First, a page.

Think back to the “boardroom” on “The Apprentice.” Bring everybody in. Let them attack one another and level allegations. Consult with a few of your consiglieres — George for the win! — and then make a bold and, often, unpredictable decision. Yes, that was a TV show. But it was a TV show created by Trump (and Mark Burnett). That means that the way the show worked came directly out of Trump’s brain and generally speaking represents his view of how things should work.
Remember that for Trump, appearances matter most. And he likes the perception of himself as the decider, the buck-stopper, the only one who can cut through all of the noise and battling egos to make the call. In order to make that image truly work, you need noise around you at all times. So Trump put in place a senior leadership team that would create it.
The other important point here is that Trump believes all of life — business and politics included — amounts to a sort of survival of the fittest/toughest. His critique of Hillary Clinton’s health during the 2016 campaign was based on the idea that anyone who has a weak moment — as Clinton did at a 9/11 memorial service — can’t possibly be up to the top job in the country. For Trump, the constant battles between his aides are a sort of real-life “Survivor” episode. The toughest SOB is the one Trump wants. And only through political combat can that be determined.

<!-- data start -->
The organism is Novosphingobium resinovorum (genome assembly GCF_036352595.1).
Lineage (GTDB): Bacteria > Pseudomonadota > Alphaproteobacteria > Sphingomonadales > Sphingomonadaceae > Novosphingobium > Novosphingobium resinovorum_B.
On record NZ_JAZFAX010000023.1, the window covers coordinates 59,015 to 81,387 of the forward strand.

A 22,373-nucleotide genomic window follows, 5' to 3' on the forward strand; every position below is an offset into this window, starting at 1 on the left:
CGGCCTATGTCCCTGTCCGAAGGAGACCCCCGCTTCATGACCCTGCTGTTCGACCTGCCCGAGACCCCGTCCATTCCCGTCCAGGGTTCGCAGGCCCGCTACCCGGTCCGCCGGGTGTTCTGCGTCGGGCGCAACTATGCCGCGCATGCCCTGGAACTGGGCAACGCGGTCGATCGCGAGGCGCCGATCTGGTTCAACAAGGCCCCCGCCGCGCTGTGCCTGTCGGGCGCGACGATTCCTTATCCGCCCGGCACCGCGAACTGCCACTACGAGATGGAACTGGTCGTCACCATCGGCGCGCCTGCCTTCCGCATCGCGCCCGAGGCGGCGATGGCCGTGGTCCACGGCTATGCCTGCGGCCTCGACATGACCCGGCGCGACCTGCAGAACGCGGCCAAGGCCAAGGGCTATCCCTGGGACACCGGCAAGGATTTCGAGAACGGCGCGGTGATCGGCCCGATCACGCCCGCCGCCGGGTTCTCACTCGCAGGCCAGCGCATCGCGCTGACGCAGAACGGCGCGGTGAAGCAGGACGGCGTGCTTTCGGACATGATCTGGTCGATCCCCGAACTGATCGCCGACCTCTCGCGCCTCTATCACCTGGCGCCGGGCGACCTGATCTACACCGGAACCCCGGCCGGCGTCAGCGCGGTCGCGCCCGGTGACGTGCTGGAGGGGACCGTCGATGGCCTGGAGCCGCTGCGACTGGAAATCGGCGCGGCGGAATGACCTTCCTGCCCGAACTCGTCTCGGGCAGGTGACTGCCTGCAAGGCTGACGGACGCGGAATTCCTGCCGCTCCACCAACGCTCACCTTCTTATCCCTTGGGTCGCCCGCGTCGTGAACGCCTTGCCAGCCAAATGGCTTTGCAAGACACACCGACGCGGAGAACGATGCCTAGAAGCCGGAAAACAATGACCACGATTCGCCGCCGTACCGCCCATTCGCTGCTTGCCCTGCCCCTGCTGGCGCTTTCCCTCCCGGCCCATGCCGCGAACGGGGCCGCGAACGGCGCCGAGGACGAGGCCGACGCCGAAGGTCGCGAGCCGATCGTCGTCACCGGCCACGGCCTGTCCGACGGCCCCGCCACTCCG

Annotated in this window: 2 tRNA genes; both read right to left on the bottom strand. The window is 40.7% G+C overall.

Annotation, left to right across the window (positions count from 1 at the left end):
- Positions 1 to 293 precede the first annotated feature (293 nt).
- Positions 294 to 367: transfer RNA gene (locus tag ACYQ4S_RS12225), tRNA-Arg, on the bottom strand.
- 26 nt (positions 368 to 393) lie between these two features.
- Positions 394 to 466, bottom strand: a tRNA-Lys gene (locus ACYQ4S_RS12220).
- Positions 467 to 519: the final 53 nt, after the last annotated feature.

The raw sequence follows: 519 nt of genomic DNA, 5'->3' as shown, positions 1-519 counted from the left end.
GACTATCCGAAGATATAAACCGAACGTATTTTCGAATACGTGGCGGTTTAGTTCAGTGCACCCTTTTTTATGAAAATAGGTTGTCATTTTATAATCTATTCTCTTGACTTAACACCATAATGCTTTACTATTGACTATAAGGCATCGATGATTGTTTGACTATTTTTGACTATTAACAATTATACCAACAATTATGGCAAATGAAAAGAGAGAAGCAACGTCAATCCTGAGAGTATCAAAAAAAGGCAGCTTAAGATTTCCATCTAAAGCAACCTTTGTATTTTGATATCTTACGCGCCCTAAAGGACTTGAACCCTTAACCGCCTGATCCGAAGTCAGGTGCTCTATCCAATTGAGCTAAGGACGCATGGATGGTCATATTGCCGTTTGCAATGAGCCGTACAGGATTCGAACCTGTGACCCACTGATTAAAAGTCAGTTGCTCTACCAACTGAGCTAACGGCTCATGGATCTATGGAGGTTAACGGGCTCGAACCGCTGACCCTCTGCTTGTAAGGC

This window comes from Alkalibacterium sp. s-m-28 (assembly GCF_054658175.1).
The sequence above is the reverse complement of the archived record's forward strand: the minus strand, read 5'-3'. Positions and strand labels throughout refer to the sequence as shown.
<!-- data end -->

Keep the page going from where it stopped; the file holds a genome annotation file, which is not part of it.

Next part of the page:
The combination of chaos, combat and constant sniping is not a bad thing in the worldview of Donald Trump. In fact, it is the one truly necessary thing.

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A short read that sums up a Trump (TOTUS) Presidency and its effect.MA

Ex-Condoleezza Rice aide Eliot A. Cohen also has strong words for conservatives who are working with Trump